The eigenvalue problem was suggested in 1976 by Gabriel Pinski and Francis Narin, who worked on scientometrics ranking scientific journals,[7] in 1977 by Thomas Saaty in his concept of Analytic Hierarchy Process which weighted alternative choices,[8] and in 1995 by Bradley Love and Steven Sloman as a cognitive model for concepts, the centrality algorithm.[9][10]
Say you're running a PPC ad for the keyword "Nikon D90 digital camera" -- a product you sell on your website. You set up the ad to run whenever this keyword is searched for on your chosen engine, and you use a URL that redirects readers who click on your ad to your site's home page. Now, this user must painstakingly click through your website's navigation to find this exact camera model -- if he or she even bothers to stick around.
Suppose instead that page B had a link to pages C and A, page C had a link to page A, and page D had links to all three pages. Thus, upon the first iteration, page B would transfer half of its existing value, or 0.125, to page A and the other half, or 0.125, to page C. Page C would transfer all of its existing value, 0.25, to the only page it links to, A. Since D had three outbound links, it would transfer one third of its existing value, or approximately 0.083, to A. At the completion of this iteration, page A will have a PageRank of approximately 0.458.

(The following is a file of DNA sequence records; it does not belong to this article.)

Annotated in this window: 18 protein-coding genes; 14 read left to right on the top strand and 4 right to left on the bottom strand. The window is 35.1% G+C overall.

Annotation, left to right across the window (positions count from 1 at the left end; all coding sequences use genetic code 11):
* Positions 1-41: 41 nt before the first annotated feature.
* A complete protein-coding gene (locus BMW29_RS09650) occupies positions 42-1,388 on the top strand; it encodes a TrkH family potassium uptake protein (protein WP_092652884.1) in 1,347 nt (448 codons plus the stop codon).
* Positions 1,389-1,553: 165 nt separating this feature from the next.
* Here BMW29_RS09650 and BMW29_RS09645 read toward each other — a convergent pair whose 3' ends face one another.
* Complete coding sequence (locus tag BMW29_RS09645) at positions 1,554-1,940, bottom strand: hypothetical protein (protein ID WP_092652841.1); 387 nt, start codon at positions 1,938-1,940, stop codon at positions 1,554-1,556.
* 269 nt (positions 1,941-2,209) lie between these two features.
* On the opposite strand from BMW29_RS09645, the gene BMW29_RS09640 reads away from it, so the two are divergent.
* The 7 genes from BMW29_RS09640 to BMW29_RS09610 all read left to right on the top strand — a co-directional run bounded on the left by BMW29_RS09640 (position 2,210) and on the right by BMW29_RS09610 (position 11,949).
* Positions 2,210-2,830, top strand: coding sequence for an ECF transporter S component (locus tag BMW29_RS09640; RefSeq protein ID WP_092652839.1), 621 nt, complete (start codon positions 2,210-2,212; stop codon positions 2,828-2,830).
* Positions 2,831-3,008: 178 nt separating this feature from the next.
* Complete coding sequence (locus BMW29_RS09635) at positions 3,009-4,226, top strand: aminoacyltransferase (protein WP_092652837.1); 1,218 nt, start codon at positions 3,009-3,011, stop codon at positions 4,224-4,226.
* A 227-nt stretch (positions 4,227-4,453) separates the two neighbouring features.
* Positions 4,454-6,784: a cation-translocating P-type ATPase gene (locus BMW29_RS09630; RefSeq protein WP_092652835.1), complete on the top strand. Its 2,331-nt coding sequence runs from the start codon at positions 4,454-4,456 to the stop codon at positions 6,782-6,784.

I think Google will always be working to discern and deliver “quality, trustworthy” content and I think analyzing inbound links as endorsements is a solid tool the SE won’t be sunsetting anytime soon. Why would they? If the president of the United States links to your page that is undoubtedly an endorsement that tells Google you’re a legitimate trusted source. I know that is an extreme example, but I think it illustrates the principals of a linking-as-endorsement model well.
Pagerank has recently been used to quantify the scientific impact of researchers. The underlying citation and collaboration networks are used in conjunction with pagerank algorithm in order to come up with a ranking system for individual publications which propagates to individual authors. The new index known as pagerank-index (Pi) is demonstrated to be fairer compared to h-index in the context of many drawbacks exhibited by h-index.[61]
3. Have a discerning eye: learn from every landing page you visit. This applies to your casual surfing, online shopping, research and competitive analysis. After you’ve clicked on a paid ad, take a few extra seconds to observe the landing page and try to pick it apart. What works well on the landing page? What doesn’t? Take these observations and try to apply it to your site. It just might give you an edge over your competitors!